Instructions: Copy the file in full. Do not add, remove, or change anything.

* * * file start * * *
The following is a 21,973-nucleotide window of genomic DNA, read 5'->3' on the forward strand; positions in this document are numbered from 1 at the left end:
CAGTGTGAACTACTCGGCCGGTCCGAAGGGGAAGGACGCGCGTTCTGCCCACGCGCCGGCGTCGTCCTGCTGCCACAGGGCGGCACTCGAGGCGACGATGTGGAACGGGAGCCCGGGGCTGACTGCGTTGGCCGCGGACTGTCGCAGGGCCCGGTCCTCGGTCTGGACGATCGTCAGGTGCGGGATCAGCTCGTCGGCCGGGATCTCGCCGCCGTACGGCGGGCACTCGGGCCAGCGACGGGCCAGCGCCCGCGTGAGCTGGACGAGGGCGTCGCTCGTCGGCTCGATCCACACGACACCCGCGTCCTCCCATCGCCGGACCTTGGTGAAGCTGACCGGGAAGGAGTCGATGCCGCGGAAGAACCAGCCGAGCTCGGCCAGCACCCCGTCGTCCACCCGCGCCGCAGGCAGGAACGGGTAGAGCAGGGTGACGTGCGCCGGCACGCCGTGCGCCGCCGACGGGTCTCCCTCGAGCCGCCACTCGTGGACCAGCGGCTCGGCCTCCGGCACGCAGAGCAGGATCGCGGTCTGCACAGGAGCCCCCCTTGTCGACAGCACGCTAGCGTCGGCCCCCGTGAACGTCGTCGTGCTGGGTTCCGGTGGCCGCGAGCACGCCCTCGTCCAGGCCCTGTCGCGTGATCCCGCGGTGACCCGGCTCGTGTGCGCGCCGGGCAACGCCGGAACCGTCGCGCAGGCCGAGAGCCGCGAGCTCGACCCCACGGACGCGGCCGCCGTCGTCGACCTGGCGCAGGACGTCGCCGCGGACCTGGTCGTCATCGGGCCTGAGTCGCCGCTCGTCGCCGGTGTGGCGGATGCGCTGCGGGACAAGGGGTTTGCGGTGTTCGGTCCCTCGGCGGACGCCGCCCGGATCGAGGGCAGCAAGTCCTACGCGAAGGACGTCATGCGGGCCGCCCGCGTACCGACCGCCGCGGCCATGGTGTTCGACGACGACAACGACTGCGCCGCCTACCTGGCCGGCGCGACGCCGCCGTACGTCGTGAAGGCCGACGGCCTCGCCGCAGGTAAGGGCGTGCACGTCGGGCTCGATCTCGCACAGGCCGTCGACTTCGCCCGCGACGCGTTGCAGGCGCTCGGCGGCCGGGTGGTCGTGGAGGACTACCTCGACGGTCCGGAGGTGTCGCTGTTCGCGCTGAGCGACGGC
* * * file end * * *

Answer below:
The following is a 21,973-nucleotide window of genomic DNA, read 5'->3' on the forward strand; positions in this document are numbered from 1 at the left end:
CAGTGTGAACTACTCGGCCGGTCCGAAGGGGAAGGACGCGCGTTCTGCCCACGCGCCGGCGTCGTCCTGCTGCCACAGGGCGGCACTCGAGGCGACGATGTGGAACGGGAGCCCGGGGCTGACTGCGTTGGCCGCGGACTGTCGCAGGGCCCGGTCCTCGGTCTGGACGATCGTCAGGTGCGGGATCAGCTCGTCGGCCGGGATCTCGCCGCCGTACGGCGGGCACTCGGGCCAGCGACGGGCCAGCGCCCGCGTGAGCTGGACGAGGGCGTCGCTCGTCGGCTCGATCCACACGACACCCGCGTCCTCCCATCGCCGGACCTTGGTGAAGCTGACCGGGAAGGAGTCGATGCCGCGGAAGAACCAGCCGAGCTCGGCCAGCACCCCGTCGTCCACCCGCGCCGCAGGCAGGAACGGGTAGAGCAGGGTGACGTGCGCCGGCACGCCGTGCGCCGCCGACGGGTCTCCCTCGAGCCGCCACTCGTGGACCAGCGGCTCGGCCTCCGGCACGCAGAGCAGGATCGCGGTCTGCACAGGAGCCCCCCTTGTCGACAGCACGCTAGCGTCGGCCCCCGTGAACGTCGTCGTGCTGGGTTCCGGTGGCCGCGAGCACGCCCTCGTCCAGGCCCTGTCGCGTGATCCCGCGGTGACCCGGCTCGTGTGCGCGCCGGGCAACGCCGGAACCGTCGCGCAGGCCGAGAGCCGCGAGCTCGACCCCACGGACGCGGCCGCCGTCGTCGACCTGGCGCAGGACGTCGCCGCGGACCTGGTCGTCATCGGGCCTGAGTCGCCGCTCGTCGCCGGTGTGGCGGATGCGCTGCGGGACAAGGGGTTTGCGGTGTTCGGTCCCTCGGCGGACGCCGCCCGGATCGAGGGCAGCAAGTCCTACGCGAAGGACGTCATGCGGGCCGCCCGCGTACCGACCGCCGCGGCCATGGTGTTCGACGACGACAACGACTGCGCCGCCTACCTGGCCGGCGCGACGCCGCCGTACGTCGTGAAGGCCGACGGCCTCGCCGCAGGTAAGGGCGTGCACGTCGGGCTCGATCTCGCACAGGCCGTCGACTTCGCCCGCGACGCGTTGCAGGCGCTCGGCGGCCGGGTGGTCGTGGAGGACTACCTCGACGGTCCGGAGGTGTCGCTGTTCGCGCTGAGCGACGGC